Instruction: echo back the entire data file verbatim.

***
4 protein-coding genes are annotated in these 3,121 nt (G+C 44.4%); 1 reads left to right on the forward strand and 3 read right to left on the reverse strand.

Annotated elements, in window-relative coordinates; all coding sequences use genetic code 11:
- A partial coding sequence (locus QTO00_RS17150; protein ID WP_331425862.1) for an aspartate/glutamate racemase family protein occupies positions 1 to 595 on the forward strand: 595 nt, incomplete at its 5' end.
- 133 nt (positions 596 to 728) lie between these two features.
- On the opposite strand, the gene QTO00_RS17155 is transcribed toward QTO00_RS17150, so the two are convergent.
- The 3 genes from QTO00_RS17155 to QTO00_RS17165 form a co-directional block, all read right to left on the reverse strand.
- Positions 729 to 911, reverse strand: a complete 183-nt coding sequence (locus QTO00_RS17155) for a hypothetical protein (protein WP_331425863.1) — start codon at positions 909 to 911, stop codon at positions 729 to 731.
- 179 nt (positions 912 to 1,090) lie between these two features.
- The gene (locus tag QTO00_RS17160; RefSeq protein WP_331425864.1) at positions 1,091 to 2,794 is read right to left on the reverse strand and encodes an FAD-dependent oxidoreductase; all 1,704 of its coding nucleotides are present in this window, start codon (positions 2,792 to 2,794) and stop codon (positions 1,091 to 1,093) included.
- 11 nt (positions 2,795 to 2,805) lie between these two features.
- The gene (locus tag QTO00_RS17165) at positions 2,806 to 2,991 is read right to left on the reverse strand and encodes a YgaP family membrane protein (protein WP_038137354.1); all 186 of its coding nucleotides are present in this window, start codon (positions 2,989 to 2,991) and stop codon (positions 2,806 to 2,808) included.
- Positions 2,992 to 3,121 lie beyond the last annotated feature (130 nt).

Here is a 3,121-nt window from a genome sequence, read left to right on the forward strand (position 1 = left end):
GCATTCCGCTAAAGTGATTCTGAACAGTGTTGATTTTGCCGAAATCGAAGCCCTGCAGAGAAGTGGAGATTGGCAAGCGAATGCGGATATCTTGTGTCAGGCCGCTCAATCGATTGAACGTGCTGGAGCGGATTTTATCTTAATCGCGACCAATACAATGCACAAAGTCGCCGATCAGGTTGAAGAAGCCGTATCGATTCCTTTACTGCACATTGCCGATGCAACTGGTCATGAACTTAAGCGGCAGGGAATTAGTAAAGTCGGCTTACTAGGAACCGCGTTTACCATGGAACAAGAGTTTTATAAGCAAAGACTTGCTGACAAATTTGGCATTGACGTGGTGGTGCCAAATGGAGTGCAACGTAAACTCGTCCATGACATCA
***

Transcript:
4 protein-coding genes are annotated in these 3,121 nt (G+C 44.4%); 1 reads left to right on the forward strand and 3 read right to left on the reverse strand.

Annotated elements, in window-relative coordinates; all coding sequences use genetic code 11:
- A partial coding sequence (locus QTO00_RS17150; protein ID WP_331425862.1) for an aspartate/glutamate racemase family protein occupies positions 1 to 595 on the forward strand: 595 nt, incomplete at its 5' end.
- 133 nt (positions 596 to 728) lie between these two features.
- On the opposite strand, the gene QTO00_RS17155 is transcribed toward QTO00_RS17150, so the two are convergent.
- The 3 genes from QTO00_RS17155 to QTO00_RS17165 form a co-directional block, all read right to left on the reverse strand.
- Positions 729 to 911, reverse strand: a complete 183-nt coding sequence (locus QTO00_RS17155) for a hypothetical protein (protein WP_331425863.1) — start codon at positions 909 to 911, stop codon at positions 729 to 731.
- 179 nt (positions 912 to 1,090) lie between these two features.
- The gene (locus tag QTO00_RS17160; RefSeq protein WP_331425864.1) at positions 1,091 to 2,794 is read right to left on the reverse strand and encodes an FAD-dependent oxidoreductase; all 1,704 of its coding nucleotides are present in this window, start codon (positions 2,792 to 2,794) and stop codon (positions 1,091 to 1,093) included.
- 11 nt (positions 2,795 to 2,805) lie between these two features.
- The gene (locus tag QTO00_RS17165) at positions 2,806 to 2,991 is read right to left on the reverse strand and encodes a YgaP family membrane protein (protein WP_038137354.1); all 186 of its coding nucleotides are present in this window, start codon (positions 2,989 to 2,991) and stop codon (positions 2,806 to 2,808) included.
- Positions 2,992 to 3,121 lie beyond the last annotated feature (130 nt).

Here is a 3,121-nt window from a genome sequence, read left to right on the forward strand (position 1 = left end):
GCATTCCGCTAAAGTGATTCTGAACAGTGTTGATTTTGCCGAAATCGAAGCCCTGCAGAGAAGTGGAGATTGGCAAGCGAATGCGGATATCTTGTGTCAGGCCGCTCAATCGATTGAACGTGCTGGAGCGGATTTTATCTTAATCGCGACCAATACAATGCACAAAGTCGCCGATCAGGTTGAAGAAGCCGTATCGATTCCTTTACTGCACATTGCCGATGCAACTGGTCATGAACTTAAGCGGCAGGGAATTAGTAAAGTCGGCTTACTAGGAACCGCGTTTACCATGGAACAAGAGTTTTATAAGCAAAGACTTGCTGACAAATTTGGCATTGACGTGGTGGTGCCAAATGGAGTGCAACGTAAACTCGTCCATGACATCA